On September 13, the members of the Ancient Order of Hibernians celebrate one of the major holidays of their Order – Commodore John Barry Day. It is not a day unique to that Order, for it has been commemorated on the American national calendar more than once. There were even statues erected in his honor back in the days when Americans remembered with gratitude the contributions of this dedicated man. Today, few remember his deeds. The American Heritage dictionary doesn’t even list his name, and his statue in front of Independence Hall, Philadelphia, is just a platform for pigeons unnoticed by passers-by. It is truly unfortunate that so few remember because, during his lifetime, Barry gave so much to America at a time when she needed it most. It has even been said that had it not been for John Barry, the American Revolution would have been lost. Dr. Benjamin Rush said in his eulogy at Barry’s grave side, “He was born in Ireland, but America was the object of his devotion, and the theater of his usefulness.” A sea captain in colonial America, he seemed destined for a prosperous career in the colonies, but his integrity and sense of justice led him to risk all in the patriot cause. With nine years experience as a seagoing Captain, and five successful commands to his credit, the young Irishman was warmly welcomed, and given command of a ship under the authority of the Continental Congress. Eight months after the first shots were fired at Lexington, Captain John Barry took the helm of a new 14-gun vessel aptly named, Lexington. He quickly trained a crew, and began the task of supplying and supporting Washington’s ground forces.
He captured British ships and took their cargo for the patriots. He captured an armed British vessel when ammunition was scarce, and a supply ship when food was at a premium, he then came to Washington’s aid when the leader was planning to cross the Delaware. He organized seamen and joined the land forces which crossed the river in boats supplied by his friend, Patrick Colvin. Barry was held in such high esteem that Lord Howe made a flattering offer to Barry to desert the patriot cause. “Not the value or command of the whole British fleet,” Barry replied, “can lure me from the cause of my country which is liberty and freedom.” The last sea battle of the American Revolution took place as Barry was returning with a shipload of bullion from Havana, and was set upon by three British ships. He destroyed one and outdistanced the other two, returning with the precious cargo which was used to establish a National Bank for the new nation. Even after the war, this courageous seaman assisted America by transporting Virginia tobacco to Holland to repay America’s war debts.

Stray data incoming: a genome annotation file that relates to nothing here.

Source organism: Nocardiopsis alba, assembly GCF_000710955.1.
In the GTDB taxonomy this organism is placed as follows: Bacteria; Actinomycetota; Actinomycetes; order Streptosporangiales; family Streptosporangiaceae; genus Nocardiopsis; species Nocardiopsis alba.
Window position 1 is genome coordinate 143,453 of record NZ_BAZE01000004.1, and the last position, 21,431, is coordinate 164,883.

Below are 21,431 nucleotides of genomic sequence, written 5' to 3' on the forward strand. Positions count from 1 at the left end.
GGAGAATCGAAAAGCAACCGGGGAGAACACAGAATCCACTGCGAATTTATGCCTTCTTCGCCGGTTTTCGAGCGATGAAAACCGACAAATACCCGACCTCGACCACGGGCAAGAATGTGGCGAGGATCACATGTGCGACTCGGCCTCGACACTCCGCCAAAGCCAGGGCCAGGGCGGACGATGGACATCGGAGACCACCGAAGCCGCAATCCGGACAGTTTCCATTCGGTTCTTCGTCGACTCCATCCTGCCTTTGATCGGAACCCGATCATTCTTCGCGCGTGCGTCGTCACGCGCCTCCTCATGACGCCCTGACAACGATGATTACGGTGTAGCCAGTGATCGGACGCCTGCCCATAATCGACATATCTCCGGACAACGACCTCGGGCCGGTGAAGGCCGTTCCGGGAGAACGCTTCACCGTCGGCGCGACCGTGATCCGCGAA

In recognition of his experience and bravery, Washington asked the popular naval hero to form and train a class of midshipmen, who would form the nucleus of the new American Navy. Barry himself was named the ranking officer, and granted Commission number one making him Father of the American Navy. He died on Sept 13, 1803.
Years later, in 1920 to be exact, another Barry bravely fought the Brits. This time in Dublin during Ireland’s War of Independence. On Sept 21, a British lorry, heavily guarded by armed soldiers, was being loaded with supplies as a voice from the street called, “Drop your rifles and put up your hands.” It was a group of Irish Volunteers. Suddenly, one of the soldiers fired, then a fusillade erupted as Volunteers and soldiers dueled with revolvers and rifles. When it was over, one soldier was killed and four wounded, and the Volunteers fled. The British spotted one young man hiding under their lorry and pulled him out. They threw him into the back with their wounded and sped off. An official statement that day from British HQ stated that, “One of the aggressors had been arrested.”
The aggressor, as it turned out, was an 18-year old medical student named Kevin Barry. Kevin had joined the Irish Volunteers when he was only 15. His job was to cycle to various parts of the city delivering orders and correspondence between officers of the movement. In his position as courier, young Kevin knew all of the leading figures, and the British knew they had a prize catch in young Barry. Questioning and persuasion began in earnest: Kevin refused to betray the movement. He was offered amnesty and freedom, yet he refused. He was tortured for days on end, and still he refused. Finally, he was charged with murder and sentenced to death by hanging.
Late at night, Kevin was taken to see the scaffold that would end his life the following morning. With incredible cruelty and mental coercion, he was again pressured to reveal the names of his officers and comrades. In return he was promised a full pardon, his tuition paid at any Medical school in the world, and a pension of 2,000 Pounds Sterling a year for life. Kevin, visibly shaken, listened to the officer in silence, then glanced up at the beam from which hung the noose. “Yes,” he said, “I think that should hold my weight.”
On November 1, at 8 AM, his hands tied behind him, a slender 18-year old boy was led to the gallows at Mountjoy Jail where his short life was ended. Later Father Albert, one of Kevin’s last visitors, reported that Kevin’s last words were, “Hold on to the Republic.”
In this month of September, as we are reminded of two Barrys and Bravery, we are also asked to remember the bravery of those whose stories – unlike the Barrys – may never be known. They lie forever in the rubble of the Twin Towers that were destroyed on September 11. We’ll never know how many Irish died in that horror, but we do know that in the rubble were found close to six hundred Claddagh Rings. Remember them all in your prayers.